Whether you believe Bryant on his retirement timeline, less than a week later, we now know which of his two jersey numbers he wants raised to the rafters at Staples Center.
According to Kevin Ding of the Orange County Register, Kobe has decided on No. 24: "When the day comes that Kobe Bryant's jersey is retired by the Lakers, it will go on the Staples Center wall as No. 24, not No. 8. That's Bryant's preference, and so it shall be."
The sound of Kobe stating which of his jerseys he would like to be retired—the old-school No. 8 or the relatively new No. 24—is barely audible over the roar of aghast Lakers fans screaming in horror at the prospect of life without the Black Mamba.
Still, choosing which number to retire presents an interesting decision. Unlike Michael Jordan, who was associated much more closely with No. 23 than No. 45, neither of Bryant's numbers seem to carry more weight than the other, though both jerseys have deep significance in NBA lore.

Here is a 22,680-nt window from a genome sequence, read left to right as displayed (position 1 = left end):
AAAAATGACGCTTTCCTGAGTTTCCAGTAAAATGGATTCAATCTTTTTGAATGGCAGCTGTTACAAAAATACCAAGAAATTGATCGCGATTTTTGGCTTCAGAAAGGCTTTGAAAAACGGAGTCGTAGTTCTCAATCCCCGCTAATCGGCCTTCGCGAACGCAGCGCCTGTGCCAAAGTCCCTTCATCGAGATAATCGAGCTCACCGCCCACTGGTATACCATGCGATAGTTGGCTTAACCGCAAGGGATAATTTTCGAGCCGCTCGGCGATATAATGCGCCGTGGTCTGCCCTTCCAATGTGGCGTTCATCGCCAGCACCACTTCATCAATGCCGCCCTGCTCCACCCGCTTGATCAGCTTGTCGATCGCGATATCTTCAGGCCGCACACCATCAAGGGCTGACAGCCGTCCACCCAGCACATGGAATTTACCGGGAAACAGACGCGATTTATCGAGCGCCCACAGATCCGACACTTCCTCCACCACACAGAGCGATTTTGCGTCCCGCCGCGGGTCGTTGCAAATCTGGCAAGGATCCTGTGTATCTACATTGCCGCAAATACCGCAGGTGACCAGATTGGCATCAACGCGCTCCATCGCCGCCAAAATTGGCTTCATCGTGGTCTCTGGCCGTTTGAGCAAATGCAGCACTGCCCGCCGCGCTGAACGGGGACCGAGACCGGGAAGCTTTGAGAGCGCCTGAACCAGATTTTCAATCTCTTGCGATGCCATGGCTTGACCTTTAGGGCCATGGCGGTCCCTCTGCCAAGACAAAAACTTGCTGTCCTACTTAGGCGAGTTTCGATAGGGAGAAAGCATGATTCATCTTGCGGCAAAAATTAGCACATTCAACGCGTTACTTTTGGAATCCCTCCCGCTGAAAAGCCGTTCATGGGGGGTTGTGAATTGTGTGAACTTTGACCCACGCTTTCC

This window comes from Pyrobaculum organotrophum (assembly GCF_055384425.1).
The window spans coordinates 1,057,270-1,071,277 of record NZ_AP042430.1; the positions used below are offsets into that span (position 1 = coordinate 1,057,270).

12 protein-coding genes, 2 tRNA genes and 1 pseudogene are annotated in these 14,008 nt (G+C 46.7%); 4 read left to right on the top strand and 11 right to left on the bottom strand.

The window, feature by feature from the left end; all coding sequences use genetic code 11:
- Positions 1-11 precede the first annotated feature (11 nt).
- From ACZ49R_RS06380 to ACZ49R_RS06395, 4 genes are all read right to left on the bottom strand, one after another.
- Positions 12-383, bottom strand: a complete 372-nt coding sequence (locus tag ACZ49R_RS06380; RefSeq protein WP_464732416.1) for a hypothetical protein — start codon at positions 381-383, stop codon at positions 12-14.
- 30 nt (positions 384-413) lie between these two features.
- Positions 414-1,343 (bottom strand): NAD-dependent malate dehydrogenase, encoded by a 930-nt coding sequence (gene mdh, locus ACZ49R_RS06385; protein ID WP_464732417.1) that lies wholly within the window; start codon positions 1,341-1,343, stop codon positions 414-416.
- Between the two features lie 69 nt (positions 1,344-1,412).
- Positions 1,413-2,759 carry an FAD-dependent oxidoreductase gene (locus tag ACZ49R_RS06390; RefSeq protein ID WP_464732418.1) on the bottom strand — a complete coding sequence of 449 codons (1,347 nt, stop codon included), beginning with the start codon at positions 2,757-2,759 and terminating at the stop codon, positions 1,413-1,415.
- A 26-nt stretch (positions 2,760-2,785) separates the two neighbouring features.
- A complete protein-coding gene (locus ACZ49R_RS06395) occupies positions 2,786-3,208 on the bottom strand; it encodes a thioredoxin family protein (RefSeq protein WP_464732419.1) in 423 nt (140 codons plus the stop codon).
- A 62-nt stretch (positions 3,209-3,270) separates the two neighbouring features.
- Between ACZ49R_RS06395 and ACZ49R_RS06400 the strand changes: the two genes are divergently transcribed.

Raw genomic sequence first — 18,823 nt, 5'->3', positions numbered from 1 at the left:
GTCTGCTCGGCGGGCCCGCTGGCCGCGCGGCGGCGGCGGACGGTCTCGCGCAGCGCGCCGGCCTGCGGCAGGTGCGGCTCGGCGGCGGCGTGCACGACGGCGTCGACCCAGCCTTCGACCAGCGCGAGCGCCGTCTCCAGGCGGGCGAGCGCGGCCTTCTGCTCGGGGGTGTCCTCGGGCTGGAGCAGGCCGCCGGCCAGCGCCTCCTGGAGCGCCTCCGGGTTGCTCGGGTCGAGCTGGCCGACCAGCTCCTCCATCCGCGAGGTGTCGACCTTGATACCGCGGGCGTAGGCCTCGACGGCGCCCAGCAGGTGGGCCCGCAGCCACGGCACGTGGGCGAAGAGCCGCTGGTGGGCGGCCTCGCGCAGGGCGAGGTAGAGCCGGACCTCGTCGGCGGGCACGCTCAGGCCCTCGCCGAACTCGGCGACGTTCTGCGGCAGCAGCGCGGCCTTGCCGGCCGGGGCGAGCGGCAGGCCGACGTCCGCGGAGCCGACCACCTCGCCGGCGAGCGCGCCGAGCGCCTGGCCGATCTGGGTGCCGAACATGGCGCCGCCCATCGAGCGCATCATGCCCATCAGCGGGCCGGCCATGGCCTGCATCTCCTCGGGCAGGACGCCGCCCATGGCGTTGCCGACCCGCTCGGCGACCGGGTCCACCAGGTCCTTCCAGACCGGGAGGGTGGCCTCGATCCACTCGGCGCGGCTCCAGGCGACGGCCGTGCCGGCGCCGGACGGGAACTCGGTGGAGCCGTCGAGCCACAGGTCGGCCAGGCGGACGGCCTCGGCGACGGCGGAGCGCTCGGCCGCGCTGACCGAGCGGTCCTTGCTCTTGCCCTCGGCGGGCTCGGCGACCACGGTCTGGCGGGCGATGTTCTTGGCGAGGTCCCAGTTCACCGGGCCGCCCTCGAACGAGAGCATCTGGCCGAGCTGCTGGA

Kobe ascended to greatness as No. 8. He won three titles in that uniform, and one night in January of 2006, he sliced up the Toronto Raptors for 81 points.
That offseason, he switched to his old number from high school, No. 24, which helps mark the trajectory of his career.
Bryant understandably feels more ownership over No. 24, much like an adolescent who changes his or her name. He's also donned the triple-eight for many of his career milestones, such as passing the late, great Wilt Chamberlain for fourth on the all-time scoring list.
Regardless of which jersey Bryant wants hung up, no Laker is likely to wear either number ever again:
Of course, they could just hang up three No. 8 jerseys and call it even, but that seems unlikely.
Kobe wants his No. 24 retired because it's more his own, uncontaminated by the star power of O'Neal and Phil Jackson.
And so it shall be.